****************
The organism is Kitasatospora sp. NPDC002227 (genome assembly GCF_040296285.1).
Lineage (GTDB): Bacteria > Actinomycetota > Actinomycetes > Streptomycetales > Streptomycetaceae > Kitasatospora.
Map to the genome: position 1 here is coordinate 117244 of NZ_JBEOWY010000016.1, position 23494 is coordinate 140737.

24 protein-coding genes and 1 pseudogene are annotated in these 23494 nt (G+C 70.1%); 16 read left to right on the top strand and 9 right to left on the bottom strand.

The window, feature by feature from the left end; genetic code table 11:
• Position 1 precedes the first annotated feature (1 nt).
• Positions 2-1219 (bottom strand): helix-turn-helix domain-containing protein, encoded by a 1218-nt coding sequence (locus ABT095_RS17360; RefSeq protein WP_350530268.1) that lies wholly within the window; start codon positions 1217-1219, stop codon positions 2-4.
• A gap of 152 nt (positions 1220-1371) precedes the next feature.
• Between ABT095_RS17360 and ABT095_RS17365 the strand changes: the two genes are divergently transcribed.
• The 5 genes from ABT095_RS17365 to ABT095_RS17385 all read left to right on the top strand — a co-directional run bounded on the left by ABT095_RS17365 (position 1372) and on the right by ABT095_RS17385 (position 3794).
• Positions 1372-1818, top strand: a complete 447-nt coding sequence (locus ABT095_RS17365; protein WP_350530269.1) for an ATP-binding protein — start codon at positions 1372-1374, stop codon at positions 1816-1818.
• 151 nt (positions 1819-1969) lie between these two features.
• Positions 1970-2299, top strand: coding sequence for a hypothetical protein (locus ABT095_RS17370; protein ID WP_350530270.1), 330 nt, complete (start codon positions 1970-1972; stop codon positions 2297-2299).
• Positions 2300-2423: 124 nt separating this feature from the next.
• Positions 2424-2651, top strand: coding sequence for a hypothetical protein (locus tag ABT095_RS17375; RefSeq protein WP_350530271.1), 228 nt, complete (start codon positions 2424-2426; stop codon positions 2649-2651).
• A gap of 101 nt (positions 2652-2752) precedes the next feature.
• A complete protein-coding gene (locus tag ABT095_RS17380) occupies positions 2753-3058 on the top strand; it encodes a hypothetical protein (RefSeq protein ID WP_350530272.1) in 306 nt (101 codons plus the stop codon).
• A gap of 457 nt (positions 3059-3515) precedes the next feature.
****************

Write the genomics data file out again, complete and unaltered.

The organism is Kitasatospora sp. NPDC002227 (genome assembly GCF_040296285.1).
Lineage (GTDB): Bacteria > Actinomycetota > Actinomycetes > Streptomycetales > Streptomycetaceae > Kitasatospora.
Map to the genome: position 1 here is coordinate 117244 of NZ_JBEOWY010000016.1, position 23494 is coordinate 140737.

24 protein-coding genes and 1 pseudogene are annotated in these 23494 nt (G+C 70.1%); 16 read left to right on the top strand and 9 right to left on the bottom strand.

The window, feature by feature from the left end; genetic code table 11:
• Position 1 precedes the first annotated feature (1 nt).
• Positions 2-1219 (bottom strand): helix-turn-helix domain-containing protein, encoded by a 1218-nt coding sequence (locus ABT095_RS17360; RefSeq protein WP_350530268.1) that lies wholly within the window; start codon positions 1217-1219, stop codon positions 2-4.
• A gap of 152 nt (positions 1220-1371) precedes the next feature.
• Between ABT095_RS17360 and ABT095_RS17365 the strand changes: the two genes are divergently transcribed.
• The 5 genes from ABT095_RS17365 to ABT095_RS17385 all read left to right on the top strand — a co-directional run bounded on the left by ABT095_RS17365 (position 1372) and on the right by ABT095_RS17385 (position 3794).
• Positions 1372-1818, top strand: a complete 447-nt coding sequence (locus ABT095_RS17365; protein WP_350530269.1) for an ATP-binding protein — start codon at positions 1372-1374, stop codon at positions 1816-1818.
• 151 nt (positions 1819-1969) lie between these two features.
• Positions 1970-2299, top strand: coding sequence for a hypothetical protein (locus ABT095_RS17370; protein ID WP_350530270.1), 330 nt, complete (start codon positions 1970-1972; stop codon positions 2297-2299).
• Positions 2300-2423: 124 nt separating this feature from the next.
• Positions 2424-2651, top strand: coding sequence for a hypothetical protein (locus tag ABT095_RS17375; RefSeq protein WP_350530271.1), 228 nt, complete (start codon positions 2424-2426; stop codon positions 2649-2651).
• A gap of 101 nt (positions 2652-2752) precedes the next feature.
• A complete protein-coding gene (locus tag ABT095_RS17380) occupies positions 2753-3058 on the top strand; it encodes a hypothetical protein (RefSeq protein ID WP_350530272.1) in 306 nt (101 codons plus the stop codon).
• A gap of 457 nt (positions 3059-3515) precedes the next feature.